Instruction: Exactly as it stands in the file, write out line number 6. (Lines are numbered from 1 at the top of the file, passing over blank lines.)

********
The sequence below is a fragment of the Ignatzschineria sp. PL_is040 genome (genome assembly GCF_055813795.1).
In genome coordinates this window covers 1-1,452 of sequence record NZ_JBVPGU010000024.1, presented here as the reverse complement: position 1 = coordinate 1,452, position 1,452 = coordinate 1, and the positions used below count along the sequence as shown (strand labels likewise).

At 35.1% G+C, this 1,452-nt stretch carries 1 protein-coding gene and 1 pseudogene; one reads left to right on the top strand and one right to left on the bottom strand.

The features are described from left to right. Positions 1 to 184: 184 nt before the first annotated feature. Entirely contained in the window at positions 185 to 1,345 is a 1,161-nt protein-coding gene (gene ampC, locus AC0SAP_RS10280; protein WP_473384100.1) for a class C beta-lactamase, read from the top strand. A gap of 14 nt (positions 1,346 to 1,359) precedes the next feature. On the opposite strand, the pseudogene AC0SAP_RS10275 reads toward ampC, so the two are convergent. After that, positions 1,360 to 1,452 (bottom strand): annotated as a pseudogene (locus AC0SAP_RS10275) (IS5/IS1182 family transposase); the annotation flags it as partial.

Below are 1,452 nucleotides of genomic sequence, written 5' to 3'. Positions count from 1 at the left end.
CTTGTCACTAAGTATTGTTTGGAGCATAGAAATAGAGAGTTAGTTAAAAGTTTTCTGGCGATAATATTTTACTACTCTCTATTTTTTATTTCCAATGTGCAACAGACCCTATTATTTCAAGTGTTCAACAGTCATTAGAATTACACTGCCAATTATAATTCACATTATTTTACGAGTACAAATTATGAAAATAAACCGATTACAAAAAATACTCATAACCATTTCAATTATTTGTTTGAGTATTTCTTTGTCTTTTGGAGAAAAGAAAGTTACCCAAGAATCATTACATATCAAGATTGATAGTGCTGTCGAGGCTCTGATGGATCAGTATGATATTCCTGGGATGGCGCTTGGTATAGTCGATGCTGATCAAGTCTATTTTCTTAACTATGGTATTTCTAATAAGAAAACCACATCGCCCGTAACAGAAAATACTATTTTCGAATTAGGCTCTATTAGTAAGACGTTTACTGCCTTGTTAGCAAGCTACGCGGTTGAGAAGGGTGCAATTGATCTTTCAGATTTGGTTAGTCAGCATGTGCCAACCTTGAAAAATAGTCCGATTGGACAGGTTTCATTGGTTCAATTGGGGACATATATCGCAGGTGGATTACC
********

CTTGTCACTAAGTATTGTTTGGAGCATAGAAATAGAGAGTTAGTTAAAAGTTTTCTGGCGATAATATTTTACTACTCTCTATTTTTTATTTCCAATGTGCAACAGACCCTATTATTTCAAGTGTTCAACAGTCATTAGAATTACACTGCCAATTATAATTCACATTATTTTACGAGTACAAATTATGAAAATAAACCGATTACAAAAAATACTCATAACCATTTCAATTATTTGTTTGAGTATTTCTTTGTCTTTTGGAGAAAAGAAAGTTACCCAAGAATCATTACATATCAAGATTGATAGTGCTGTCGAGGCTCTGATGGATCAGTATGATATTCCTGGGATGGCGCTTGGTATAGTCGATGCTGATCAAGTCTATTTTCTTAACTATGGTATTTCTAATAAGAAAACCACATCGCCCGTAACAGAAAATACTATTTTCGAATTAGGCTCTATTAGTAAGACGTTTACTGCCTTGTTAGCAAGCTACGCGGTTGAGAAGGGTGCAATTGATCTTTCAGATTTGGTTAGTCAGCATGTGCCAACCTTGAAAAATAGTCCGATTGGACAGGTTTCATTGGTTCAATTGGGGACATATATCGCAGGTGGATTACC